For example, foraging and horticultural societies tend to organize as self-sufficient households, where the only specialization is based upon gender and age. In more culturally complex ancient states, on the other hand, craft specialists appeared, along with other specialists such as rulers, soldiers and priests. The ultimate in specialization, perhaps, is the factory worker on a capitalist assembly line, who spends his or her life putting the same bolt on the same piece of machinery over and over, 40 hours per week, with the over-all task being broken down into parts performed by a team of such workers (or, increasingly, by cybernetic machinery).

3. The third trend refers to changes in human demography and settlement patterns, which is a trend towards greater "settlement nucleation." This refers to the tendency for populations to cluster in settlements of increasing size and population density, and is clearly related to population growth.

Foragers, for example, were highly mobile societies with very low population densities. Horticulturalists tended to settle in larger, relatively permanent village. Intensive agriculturalists organized in states characterized by permanent towns and cities. In the contemporary world this trend expresses itself in the global movement from rural to urban life, which we now refer to as "urbanization."

The fourth and fifth trends are closely related, both to one another, and to an increase in political complexity.

4. The fourth trend is towards greater "stratification" within society, which refers to the increasing division of society into classes with differential access to wealth, resources and social power. In other words, class distinctions and differences in wealth tend to become more pronounced as society become more complex.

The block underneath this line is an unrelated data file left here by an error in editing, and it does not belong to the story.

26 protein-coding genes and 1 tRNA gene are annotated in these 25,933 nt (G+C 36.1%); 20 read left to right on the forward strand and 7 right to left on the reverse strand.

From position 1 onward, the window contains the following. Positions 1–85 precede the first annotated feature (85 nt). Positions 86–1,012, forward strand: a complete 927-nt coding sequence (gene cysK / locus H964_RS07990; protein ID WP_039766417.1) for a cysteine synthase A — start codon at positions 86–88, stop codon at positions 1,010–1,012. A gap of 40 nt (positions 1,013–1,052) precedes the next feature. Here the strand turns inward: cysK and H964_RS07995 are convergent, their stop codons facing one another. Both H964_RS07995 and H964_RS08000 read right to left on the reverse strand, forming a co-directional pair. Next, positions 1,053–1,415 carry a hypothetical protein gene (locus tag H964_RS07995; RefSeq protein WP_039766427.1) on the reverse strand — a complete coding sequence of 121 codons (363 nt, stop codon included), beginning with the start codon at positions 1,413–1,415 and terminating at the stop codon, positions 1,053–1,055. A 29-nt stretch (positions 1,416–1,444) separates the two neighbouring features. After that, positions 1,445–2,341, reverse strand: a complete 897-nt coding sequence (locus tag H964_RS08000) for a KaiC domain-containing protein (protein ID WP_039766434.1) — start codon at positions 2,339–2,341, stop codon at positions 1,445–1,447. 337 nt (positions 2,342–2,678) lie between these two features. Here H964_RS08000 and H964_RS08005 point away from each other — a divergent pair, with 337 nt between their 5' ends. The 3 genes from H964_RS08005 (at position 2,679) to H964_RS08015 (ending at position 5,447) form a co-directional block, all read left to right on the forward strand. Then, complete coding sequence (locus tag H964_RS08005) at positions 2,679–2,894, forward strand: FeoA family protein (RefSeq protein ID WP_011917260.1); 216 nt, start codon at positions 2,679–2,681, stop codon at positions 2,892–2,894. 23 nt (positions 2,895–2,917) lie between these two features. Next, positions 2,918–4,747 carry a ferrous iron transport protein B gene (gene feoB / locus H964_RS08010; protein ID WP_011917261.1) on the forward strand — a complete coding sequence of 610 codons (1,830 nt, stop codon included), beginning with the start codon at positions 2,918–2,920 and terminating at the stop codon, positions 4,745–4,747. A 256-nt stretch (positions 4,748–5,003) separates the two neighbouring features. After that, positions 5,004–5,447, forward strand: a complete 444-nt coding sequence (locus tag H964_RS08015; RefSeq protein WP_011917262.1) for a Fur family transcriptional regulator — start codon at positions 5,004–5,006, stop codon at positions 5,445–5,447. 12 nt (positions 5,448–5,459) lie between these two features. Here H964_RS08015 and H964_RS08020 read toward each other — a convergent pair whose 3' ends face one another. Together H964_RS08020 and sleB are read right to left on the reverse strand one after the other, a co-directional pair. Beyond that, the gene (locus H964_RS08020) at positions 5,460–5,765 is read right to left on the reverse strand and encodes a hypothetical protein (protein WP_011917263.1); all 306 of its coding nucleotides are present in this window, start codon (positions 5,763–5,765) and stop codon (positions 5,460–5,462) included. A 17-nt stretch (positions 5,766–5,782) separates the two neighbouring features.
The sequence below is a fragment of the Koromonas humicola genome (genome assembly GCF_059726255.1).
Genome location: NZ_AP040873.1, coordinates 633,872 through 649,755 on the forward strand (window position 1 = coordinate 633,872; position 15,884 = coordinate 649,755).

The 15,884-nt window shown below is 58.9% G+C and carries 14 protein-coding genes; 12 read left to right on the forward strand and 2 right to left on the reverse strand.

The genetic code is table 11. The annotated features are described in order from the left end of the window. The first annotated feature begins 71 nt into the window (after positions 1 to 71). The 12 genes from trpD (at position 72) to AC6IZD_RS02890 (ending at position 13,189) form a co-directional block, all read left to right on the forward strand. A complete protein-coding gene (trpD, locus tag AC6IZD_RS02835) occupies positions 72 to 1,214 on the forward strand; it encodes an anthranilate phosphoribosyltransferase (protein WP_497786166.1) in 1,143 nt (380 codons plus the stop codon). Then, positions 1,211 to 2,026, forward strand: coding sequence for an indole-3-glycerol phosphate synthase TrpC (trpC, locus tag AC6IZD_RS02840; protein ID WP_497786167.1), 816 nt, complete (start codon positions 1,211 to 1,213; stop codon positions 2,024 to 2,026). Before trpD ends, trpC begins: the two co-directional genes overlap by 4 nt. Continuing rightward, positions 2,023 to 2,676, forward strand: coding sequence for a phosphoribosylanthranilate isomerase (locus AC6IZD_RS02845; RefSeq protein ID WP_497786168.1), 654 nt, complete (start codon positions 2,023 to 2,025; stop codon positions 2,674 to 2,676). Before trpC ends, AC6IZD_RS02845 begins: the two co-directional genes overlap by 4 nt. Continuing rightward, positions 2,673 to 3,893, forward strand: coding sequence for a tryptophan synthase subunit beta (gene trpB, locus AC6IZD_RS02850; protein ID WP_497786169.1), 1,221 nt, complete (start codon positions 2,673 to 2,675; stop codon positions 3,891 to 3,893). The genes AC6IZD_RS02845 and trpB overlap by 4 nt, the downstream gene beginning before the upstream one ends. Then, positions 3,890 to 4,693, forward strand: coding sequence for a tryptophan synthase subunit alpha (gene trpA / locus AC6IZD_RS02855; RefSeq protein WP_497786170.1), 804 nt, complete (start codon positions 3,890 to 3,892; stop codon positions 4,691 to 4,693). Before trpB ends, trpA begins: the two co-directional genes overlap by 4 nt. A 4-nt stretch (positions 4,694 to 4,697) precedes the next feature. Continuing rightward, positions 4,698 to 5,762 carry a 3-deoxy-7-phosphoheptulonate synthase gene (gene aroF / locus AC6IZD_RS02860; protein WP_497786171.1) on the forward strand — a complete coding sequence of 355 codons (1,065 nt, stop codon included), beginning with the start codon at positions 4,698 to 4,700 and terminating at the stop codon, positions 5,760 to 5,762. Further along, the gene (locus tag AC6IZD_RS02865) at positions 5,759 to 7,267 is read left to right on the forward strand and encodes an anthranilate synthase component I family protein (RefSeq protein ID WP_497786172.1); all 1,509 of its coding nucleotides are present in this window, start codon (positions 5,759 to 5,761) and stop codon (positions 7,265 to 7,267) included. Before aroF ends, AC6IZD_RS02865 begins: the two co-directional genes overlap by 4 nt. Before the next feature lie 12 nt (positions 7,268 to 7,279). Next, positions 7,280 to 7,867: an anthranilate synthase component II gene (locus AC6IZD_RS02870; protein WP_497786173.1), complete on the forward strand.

5. Finally, the fifth trend is towards greater "centralization," which is defined as the concentration of wealth and economic decision making (or social power) in the hands of fewer and fewer individuals or institutions.

Increasing political centralization appears to have begun not long after the appearance of intensive agriculture, which has always tended to be found in state level societies, or political scale cultures. The larger process continues today, however, as transnational corporations continue to grow in both size and influence in the global system.

In fact, as Robbins (2005) points out, many of the largest financial entities in the world are no longer nation-states, but rather transnational corporations. This is why Bodley refers to contemporary capitalism as "commercial scale culture," since he argues that such massive international commercial institutions now have more influence in the world than democratically elected governments at the political level.

Many would argue, therefore, that increases in cultural complexity are not, in fact, a good thing. Scale theorists such as Bodley, for example, have suggested that the trends towards increasing stratification and centralization erode the prerequisites for democracy at the political scale. Ecological philosophy more generally, has argued for several decades that massive, centrally planned transnational conglomerates are inherently anti-ecological (Schumacher 1973).

Thus, while there certainly has been a clear trend towards an increase in cultural complexity over the past several centuries, the jury is still out as to whether this is a good thing. Is it desirable? Or does it represent the destruction of democracy? Is it sustainable? Or does it represent an anti-ecological trend?

The answer depends upon one's politics and values. It also depends upon whether one considers these trends to be the embodiment of "progress," or simply another example of cultural evolution, for better or worse.

References, additional readings:

Daniel G. Bates & Elliot M. Fratkin (2003) Cultural Anthropology, Pearson Education.

John H. Bodley (2001) Anthropology & Contemporary Human Problems, Mayfield Publishing Company.

Richard H. Robbins (2005) Global Problems and the Culture of Capitalism, Pearson.

E. F. Schumacher (1973) "Small Is Beautiful: Economics As If People Mattered," Harper & Row.